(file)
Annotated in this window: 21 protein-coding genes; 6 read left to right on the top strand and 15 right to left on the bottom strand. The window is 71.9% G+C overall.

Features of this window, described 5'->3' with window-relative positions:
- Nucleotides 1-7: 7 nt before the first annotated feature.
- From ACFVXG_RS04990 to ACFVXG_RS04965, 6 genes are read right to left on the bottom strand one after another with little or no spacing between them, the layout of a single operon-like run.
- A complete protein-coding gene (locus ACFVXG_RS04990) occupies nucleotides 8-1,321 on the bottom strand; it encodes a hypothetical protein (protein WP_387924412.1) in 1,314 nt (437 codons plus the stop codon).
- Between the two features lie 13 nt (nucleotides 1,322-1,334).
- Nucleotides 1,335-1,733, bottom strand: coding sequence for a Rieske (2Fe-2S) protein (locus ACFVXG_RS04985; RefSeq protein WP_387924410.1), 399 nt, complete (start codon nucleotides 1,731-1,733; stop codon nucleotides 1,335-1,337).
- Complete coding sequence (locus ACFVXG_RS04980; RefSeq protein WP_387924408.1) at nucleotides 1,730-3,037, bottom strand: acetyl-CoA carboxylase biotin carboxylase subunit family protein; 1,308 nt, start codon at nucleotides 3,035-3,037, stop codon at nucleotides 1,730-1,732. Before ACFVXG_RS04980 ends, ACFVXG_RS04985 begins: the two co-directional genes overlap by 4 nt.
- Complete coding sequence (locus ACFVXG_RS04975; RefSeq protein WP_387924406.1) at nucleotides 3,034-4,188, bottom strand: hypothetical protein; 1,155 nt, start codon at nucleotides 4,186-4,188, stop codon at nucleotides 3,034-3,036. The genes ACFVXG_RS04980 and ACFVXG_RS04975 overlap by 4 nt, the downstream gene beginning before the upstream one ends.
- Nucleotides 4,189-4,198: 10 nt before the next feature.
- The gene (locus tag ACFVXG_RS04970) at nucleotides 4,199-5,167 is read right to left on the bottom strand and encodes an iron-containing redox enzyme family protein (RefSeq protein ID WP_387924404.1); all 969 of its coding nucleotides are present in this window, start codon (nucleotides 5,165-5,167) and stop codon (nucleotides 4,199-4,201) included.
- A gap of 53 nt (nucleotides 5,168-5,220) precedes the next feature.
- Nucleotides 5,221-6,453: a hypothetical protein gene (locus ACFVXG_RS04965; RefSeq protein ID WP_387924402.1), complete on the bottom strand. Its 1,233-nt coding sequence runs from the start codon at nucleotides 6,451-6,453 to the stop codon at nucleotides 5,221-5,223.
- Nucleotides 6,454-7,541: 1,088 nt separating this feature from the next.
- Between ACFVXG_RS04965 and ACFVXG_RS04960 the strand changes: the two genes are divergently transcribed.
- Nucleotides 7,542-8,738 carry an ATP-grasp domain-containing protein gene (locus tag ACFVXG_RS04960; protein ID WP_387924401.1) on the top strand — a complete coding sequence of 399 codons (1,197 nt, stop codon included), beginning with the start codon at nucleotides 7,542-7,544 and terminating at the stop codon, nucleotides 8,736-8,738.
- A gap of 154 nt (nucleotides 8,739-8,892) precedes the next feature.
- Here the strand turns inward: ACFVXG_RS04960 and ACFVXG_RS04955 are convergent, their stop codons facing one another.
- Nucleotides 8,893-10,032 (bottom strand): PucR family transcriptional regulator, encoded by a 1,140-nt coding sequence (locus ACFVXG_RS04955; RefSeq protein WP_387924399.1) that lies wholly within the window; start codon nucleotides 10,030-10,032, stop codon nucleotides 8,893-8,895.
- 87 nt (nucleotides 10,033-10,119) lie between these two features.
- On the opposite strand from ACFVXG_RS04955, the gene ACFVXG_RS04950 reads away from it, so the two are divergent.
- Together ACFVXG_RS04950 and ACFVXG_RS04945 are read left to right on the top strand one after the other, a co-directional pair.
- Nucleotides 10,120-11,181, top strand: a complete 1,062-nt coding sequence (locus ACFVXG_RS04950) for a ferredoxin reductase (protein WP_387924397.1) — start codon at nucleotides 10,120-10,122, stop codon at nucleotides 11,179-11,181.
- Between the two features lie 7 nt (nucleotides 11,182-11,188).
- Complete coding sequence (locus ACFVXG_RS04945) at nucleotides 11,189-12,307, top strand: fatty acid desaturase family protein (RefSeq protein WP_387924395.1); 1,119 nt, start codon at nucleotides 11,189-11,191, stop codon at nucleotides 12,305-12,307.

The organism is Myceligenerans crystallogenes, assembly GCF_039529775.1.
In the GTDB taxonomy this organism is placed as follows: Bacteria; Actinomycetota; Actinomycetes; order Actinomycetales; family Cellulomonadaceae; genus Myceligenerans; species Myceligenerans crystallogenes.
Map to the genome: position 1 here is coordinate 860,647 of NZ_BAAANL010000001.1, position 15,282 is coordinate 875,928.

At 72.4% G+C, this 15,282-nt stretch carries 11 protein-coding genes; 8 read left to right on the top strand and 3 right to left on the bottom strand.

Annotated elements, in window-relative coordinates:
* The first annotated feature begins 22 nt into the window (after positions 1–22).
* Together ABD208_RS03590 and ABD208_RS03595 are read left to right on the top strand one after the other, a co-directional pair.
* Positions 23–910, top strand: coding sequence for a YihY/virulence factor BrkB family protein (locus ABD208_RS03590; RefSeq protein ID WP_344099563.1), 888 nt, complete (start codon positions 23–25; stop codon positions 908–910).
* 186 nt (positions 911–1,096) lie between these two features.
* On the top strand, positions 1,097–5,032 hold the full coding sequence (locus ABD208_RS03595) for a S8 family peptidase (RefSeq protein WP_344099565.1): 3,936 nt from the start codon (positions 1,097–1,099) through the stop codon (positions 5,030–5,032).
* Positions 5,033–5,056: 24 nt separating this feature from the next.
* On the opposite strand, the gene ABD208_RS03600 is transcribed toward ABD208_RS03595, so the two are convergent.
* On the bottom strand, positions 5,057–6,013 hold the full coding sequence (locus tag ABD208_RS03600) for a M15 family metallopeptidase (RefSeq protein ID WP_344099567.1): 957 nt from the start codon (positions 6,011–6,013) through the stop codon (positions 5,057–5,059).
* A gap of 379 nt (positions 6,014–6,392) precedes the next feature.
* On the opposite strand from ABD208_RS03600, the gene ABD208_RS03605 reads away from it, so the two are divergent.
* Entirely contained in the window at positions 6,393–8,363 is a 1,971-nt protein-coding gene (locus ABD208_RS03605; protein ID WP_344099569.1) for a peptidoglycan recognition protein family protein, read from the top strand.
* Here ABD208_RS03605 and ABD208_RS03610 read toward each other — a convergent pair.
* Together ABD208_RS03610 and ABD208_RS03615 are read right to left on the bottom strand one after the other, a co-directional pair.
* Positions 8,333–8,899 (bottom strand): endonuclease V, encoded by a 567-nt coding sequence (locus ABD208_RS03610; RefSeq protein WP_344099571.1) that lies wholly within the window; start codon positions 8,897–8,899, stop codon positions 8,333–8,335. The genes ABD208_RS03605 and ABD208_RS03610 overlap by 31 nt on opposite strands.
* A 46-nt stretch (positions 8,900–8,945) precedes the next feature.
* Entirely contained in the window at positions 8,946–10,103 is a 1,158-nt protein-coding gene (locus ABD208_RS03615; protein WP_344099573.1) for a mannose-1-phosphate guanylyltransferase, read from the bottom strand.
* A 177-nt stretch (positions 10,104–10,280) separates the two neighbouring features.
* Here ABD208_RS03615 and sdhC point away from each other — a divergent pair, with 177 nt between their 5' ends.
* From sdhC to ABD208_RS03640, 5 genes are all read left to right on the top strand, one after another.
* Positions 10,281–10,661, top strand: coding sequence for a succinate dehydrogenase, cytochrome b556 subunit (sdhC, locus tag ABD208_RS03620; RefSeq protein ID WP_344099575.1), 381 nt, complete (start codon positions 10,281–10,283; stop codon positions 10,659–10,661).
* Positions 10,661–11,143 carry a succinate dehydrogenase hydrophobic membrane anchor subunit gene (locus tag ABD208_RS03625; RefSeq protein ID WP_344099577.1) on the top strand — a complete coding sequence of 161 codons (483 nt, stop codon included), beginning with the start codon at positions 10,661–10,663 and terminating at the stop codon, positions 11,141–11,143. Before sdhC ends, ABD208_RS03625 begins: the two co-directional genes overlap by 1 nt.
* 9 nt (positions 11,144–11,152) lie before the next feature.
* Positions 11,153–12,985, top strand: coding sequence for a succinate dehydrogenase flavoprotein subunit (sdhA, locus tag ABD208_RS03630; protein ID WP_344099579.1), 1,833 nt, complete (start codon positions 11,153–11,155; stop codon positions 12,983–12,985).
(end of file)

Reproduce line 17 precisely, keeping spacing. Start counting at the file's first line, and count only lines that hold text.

- A gap of 154 nt (nucleotides 8,739-8,892) precedes the next feature.